Cam’s Gardening Tips: Weeding

Cam Flaherty here. In New England, weeds are popping up as fast as the leaves are Is your garden an interesting mystery (1)unfurling, now that freezing temperatures are in our past and the days are long and sunny.

I like to keep on top of weeds. See one, pick one. The roots of tender vegetable crops don’t like to compete for water and nutrients with greedy weeds.

IMG_3752Last year’s kitchen garden, despite a nice cover of salt marsh hay, looked like a maple nursery (except for the bed of garlic). Those darn helicopter seed packets really enjoyed the winter, I guess. So I raked off all the hay and hoed out the seedlings.IMG_3754

Edith Maxwell says weeding is kind of like revising a book. After she finishes a first draft, she needs to weed out unnecessary or overused words (“just” and “very” are a couple of hers). She tidies up the chapters, removing what doesn’t belong. She hoes out the competition, trying to leave only clear, vivid writing.

IMG_3756In the garden, one way to keep the weeds from popping up again is a good coat of mulch. I like to mulch with my own compost, but salt marsh hay works, as does a layer of leaves or even cut grass. Putting down a barrier layer of newspaper under the mulch helps keeps the weeds from even sprouting, since they need light to do that.

 

And then, to prevent Preston the Norwegian IMG_3759Forest cat from doing his business in all that fresh dirt, I stretch floating row cover over the garden until I’m ready to plant. It lets light and moisture through, but raises the temperature under it by several degrees. When I’m ready to direct seed peas and beans, and transplant out the tomatoes and peppers, the soil will be nice and warm. And weed free!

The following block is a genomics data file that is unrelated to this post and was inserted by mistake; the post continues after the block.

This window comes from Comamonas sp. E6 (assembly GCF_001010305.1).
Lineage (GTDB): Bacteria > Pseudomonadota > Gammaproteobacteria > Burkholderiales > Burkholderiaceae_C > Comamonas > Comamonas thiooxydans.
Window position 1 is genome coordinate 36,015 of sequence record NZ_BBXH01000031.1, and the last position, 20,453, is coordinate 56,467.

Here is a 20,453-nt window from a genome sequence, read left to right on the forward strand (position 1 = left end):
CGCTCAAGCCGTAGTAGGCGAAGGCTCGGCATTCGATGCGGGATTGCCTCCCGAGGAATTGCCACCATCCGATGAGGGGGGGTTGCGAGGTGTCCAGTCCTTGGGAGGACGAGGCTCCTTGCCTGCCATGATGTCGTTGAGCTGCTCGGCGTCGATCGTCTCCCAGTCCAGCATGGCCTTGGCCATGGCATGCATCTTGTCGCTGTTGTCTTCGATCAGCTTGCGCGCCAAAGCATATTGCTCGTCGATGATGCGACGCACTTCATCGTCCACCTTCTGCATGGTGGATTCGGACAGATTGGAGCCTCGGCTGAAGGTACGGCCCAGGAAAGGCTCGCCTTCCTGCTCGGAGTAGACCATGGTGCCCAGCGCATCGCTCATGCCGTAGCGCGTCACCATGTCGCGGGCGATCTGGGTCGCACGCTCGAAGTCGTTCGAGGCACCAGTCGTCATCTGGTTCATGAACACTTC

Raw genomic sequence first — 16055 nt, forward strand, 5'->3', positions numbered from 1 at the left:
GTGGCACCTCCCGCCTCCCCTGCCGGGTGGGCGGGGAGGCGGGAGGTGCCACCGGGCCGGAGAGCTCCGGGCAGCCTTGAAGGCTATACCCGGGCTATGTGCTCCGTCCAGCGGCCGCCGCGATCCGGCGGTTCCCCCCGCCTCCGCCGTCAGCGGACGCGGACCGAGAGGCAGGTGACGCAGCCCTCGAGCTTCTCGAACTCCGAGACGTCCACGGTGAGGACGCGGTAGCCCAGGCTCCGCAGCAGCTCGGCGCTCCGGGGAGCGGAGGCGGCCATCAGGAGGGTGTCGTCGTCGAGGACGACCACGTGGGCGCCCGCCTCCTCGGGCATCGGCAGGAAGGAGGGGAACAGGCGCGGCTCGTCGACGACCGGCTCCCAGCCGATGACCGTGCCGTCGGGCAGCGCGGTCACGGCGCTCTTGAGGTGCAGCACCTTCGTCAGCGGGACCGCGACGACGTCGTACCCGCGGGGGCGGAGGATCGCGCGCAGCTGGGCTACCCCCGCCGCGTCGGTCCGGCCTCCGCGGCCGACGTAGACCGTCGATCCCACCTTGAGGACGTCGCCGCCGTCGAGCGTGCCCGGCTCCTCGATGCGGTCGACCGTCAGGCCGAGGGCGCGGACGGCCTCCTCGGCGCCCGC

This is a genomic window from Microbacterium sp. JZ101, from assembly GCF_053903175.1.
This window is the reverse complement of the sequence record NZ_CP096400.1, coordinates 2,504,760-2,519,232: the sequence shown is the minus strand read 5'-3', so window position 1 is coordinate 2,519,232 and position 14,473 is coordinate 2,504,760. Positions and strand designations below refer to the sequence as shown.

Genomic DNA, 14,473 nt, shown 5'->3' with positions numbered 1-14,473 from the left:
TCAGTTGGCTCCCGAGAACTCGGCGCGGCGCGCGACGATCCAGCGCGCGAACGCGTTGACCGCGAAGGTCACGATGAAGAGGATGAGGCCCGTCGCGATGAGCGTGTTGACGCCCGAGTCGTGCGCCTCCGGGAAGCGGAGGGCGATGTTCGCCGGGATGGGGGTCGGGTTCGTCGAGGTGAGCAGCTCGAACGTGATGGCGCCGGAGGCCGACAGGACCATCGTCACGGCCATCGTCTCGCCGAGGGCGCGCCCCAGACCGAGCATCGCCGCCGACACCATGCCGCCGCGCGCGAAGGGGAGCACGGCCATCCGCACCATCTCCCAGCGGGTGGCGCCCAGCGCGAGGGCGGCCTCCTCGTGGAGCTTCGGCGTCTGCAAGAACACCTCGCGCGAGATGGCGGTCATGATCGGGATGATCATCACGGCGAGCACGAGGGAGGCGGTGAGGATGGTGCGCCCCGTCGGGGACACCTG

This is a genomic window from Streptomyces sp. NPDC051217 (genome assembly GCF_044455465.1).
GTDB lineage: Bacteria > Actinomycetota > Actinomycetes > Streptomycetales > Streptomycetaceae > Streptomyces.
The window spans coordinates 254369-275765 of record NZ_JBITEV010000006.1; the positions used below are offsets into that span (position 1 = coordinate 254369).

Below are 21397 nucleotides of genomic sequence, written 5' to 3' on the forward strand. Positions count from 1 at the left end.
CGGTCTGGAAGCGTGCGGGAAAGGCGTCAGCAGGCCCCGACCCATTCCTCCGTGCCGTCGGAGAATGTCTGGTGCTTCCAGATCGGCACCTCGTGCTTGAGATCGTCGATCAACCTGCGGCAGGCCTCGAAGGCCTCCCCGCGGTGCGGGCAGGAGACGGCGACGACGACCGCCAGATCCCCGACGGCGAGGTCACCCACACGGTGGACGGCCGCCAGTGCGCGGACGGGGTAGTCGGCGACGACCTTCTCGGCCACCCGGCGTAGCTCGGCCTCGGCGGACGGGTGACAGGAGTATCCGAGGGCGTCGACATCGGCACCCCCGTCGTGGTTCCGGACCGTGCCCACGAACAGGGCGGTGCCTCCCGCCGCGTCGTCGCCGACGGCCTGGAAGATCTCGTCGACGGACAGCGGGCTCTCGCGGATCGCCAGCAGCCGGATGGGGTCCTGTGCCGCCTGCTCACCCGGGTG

Readers: How do you prepare your garden in the spring? And how do you get ready to start weeding your manuscript?

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About Edith Maxwell

Agatha-nominated and national bestsetlling author Edith Maxwell writes the Local Foods Mystery series (Kensington Publishing) and the historical Quaker Midwife Mysteries (Midnight Ink). As Maddie Day she writes the Country Store Mysteries series and the new Cozy Capers Book Group Mysteries (both from Kensington Publishing). Edith has also published award-winning short crime fiction. She lives north of Boston in an antique house with her beau and three cats.
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One Response to Cam’s Gardening Tips: Weeding

  1. A blank page, an unplanted garden — both can send me off to wonder and wander, instead of filling the space. So my main “starter” for the garden is to keep a wish list of veggies that I want to grow (helps to visualize when my back is aching from the work!), and make sure I turn over the soil early enough for it to warm (I hand dig). For the blank page, though, I can do something I don’t dare try in the garden: leave a starter phrase for the next page or chapter. Thank goodness, I don’t have to rotate the pages!

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